All the Buzz: Does Raw Honey Have Unique Health Benefits?

All the Buzz: Does Raw Honey Have Unique Health Benefits?

Sufferers from allergies and other chronic ailments often claim to have discovered a natural remedy in locally procured, raw honey. According to the article, “What Is So Special About Raw Honey?,” unheated, unpasteurized honey becomes alkaline when digested, which helps neutralize acid-causing ailments like acid indigestion. Raw honey also contains an enzyme which helps improve starch digestion.

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Anecdotal evidence indicates that the pollen spores bees leave behind in raw honey gradually vaccinate the body against pollen allergies in a process dubbed “immunotherapy.” It is due to this process that raw honey is also touted to have unique health benefits if it has been produced by local honey bees.

Still, those who are wisely skeptical of alternative medicine would no doubt appreciate examination of the plethora of benefits tied to unprocessed honey. To begin with, what exactly is raw honey?

Defining “Raw Honey”

Evita Ochel defines raw honey in her guest article for Swanson Health Blog: “Raw Honey: The Complete Story.” Honey bees produce raw honey from the gathered nectar of various flowers. Before you buy honey at the supermarket, it often goes through extensive processing. According to Ochel, raw honey is quite different from the pasteurized honey you buy at the store.

Raw honey should be specifically stated as such on the label. It is unpasteurized, can be liquid or solid, may be clear, opaque, or milky, and varies in color from white to golden to brown. The appearance of raw honey is dependent upon the flowers from which bees gathered the pollen used to create it. Authentic raw honey should not have been heated above 118 degrees Fahrenheit when processed, and those seeking organic raw honey should look for the explicit “certified organic” label to ensure their honey does not contain environmental pollutants and pesticide residues.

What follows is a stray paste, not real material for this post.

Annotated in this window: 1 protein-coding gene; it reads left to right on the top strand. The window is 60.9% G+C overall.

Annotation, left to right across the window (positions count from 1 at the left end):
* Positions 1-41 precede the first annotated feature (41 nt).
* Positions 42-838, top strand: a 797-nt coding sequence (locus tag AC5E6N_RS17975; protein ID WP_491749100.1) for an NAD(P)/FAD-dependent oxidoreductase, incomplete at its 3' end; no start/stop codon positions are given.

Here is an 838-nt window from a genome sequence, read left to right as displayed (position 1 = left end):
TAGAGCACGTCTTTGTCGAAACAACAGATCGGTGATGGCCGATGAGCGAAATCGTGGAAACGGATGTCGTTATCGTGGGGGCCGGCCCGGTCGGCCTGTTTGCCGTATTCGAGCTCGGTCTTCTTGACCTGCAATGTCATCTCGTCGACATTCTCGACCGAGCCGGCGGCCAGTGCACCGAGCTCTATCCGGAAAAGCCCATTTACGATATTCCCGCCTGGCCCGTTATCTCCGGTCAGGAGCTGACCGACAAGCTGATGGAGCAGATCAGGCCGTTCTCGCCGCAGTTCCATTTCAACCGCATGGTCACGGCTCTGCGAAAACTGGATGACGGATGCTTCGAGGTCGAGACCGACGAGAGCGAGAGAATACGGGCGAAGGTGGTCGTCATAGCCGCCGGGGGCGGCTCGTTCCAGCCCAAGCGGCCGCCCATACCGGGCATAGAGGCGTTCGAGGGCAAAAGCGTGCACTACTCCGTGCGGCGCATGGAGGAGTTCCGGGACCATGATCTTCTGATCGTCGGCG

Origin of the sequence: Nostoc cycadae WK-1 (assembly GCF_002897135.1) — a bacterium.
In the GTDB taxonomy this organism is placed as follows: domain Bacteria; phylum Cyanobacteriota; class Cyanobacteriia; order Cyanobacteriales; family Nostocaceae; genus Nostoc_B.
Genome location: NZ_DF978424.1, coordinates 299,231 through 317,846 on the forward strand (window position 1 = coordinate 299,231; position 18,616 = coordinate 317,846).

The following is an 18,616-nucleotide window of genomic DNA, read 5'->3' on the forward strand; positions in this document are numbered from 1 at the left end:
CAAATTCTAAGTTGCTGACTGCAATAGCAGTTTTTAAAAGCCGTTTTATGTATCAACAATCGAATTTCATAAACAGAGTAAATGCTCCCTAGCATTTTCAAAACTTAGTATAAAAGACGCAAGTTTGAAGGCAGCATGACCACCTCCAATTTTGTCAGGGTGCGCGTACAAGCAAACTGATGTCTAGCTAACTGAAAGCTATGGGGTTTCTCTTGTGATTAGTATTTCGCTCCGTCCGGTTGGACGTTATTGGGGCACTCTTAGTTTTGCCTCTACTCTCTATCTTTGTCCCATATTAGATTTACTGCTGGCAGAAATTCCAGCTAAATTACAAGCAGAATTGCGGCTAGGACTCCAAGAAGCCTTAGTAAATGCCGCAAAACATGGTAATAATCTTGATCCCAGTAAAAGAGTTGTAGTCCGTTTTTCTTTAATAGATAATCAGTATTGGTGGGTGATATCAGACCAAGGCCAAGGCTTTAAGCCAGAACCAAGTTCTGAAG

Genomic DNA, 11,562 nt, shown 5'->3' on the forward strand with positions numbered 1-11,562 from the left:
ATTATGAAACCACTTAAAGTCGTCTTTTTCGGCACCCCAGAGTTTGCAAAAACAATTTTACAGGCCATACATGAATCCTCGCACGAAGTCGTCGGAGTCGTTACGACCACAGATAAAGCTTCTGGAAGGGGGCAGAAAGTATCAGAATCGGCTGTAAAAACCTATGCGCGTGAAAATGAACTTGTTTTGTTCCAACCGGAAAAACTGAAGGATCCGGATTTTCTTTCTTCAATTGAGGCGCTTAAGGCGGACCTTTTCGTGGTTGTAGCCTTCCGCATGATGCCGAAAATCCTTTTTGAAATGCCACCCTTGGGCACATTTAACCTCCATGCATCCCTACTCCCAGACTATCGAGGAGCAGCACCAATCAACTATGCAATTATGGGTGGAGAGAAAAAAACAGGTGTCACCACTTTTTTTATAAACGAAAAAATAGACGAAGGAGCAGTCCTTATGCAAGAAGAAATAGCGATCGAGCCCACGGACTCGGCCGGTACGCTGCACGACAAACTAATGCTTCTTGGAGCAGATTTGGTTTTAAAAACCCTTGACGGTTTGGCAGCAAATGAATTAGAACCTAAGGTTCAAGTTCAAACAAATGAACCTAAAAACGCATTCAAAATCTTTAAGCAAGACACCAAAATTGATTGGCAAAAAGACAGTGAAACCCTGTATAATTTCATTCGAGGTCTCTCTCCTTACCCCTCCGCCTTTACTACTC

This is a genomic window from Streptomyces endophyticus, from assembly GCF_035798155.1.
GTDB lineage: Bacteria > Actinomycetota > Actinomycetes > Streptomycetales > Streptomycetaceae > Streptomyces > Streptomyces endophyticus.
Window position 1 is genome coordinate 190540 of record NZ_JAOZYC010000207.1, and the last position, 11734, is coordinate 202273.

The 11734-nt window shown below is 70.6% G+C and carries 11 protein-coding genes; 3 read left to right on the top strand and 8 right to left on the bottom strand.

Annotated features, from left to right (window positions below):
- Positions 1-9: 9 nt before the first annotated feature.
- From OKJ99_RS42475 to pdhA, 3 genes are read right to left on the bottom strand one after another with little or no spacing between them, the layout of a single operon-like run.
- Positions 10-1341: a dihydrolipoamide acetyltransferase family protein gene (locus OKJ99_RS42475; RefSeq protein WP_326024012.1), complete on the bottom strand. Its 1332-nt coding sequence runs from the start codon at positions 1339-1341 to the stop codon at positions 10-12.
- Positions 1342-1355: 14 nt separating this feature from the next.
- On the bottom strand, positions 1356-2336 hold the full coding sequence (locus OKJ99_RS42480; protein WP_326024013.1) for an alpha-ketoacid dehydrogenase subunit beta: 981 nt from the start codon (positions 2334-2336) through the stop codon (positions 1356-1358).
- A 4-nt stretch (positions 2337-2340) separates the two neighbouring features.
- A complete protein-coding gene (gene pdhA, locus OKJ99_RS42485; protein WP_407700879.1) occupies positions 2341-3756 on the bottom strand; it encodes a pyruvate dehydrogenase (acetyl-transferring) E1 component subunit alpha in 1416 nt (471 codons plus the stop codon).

Criticism of “Raw” Honey Claims

The National Honey Board includes “energy food” and “cough suppressant” among the many positive uses of honey, but they do not appear to support claims of the superiority of “raw” honey. The NHB funded a 2012 study to determine whether the commercial processing of honey reduced its nutritional value.

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The results of the study indicated that nutritional value is not lost during commercial processing, and may in fact be more concentrated due to the reduction of moisture during the heating process. Bee pollen (essential to the immunotherapy theory) was found to be reduced by commercial processing, but the NHB does not consider the bee pollen itself to be part of the honey. The conclusion of the NHB is that “neither raw nor processed honey is superior to the other in every way. Both filtered and unfiltered honeys provide benefits that are not found in most other sweeteners, which will continue to set honey apart from many common sweetening ingredients.”

Bottom Line

It is not hard to find sites which claim raw honey possesses unique health benefits, with honey gathered in the same region where it is consumed being especially beneficial. The National Honey Board funded a study in 2012 which concluded that raw honey is not universally better than honey which has been processed. The results of this study have not dissuaded many people who tout the superiority of honey in its raw state. Readers should be advised that consuming honey comes with risks including life-threatening allergic reaction, and may be harmful if you are pregnant or breast feeding. If you have experience using raw honey (local or not), we welcome your comments below.

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Randal A. Burd Jr. is a freelance writer, educator, and poet from Missouri. He is also a Kentucky Colonel and a genealogy enthusiast.

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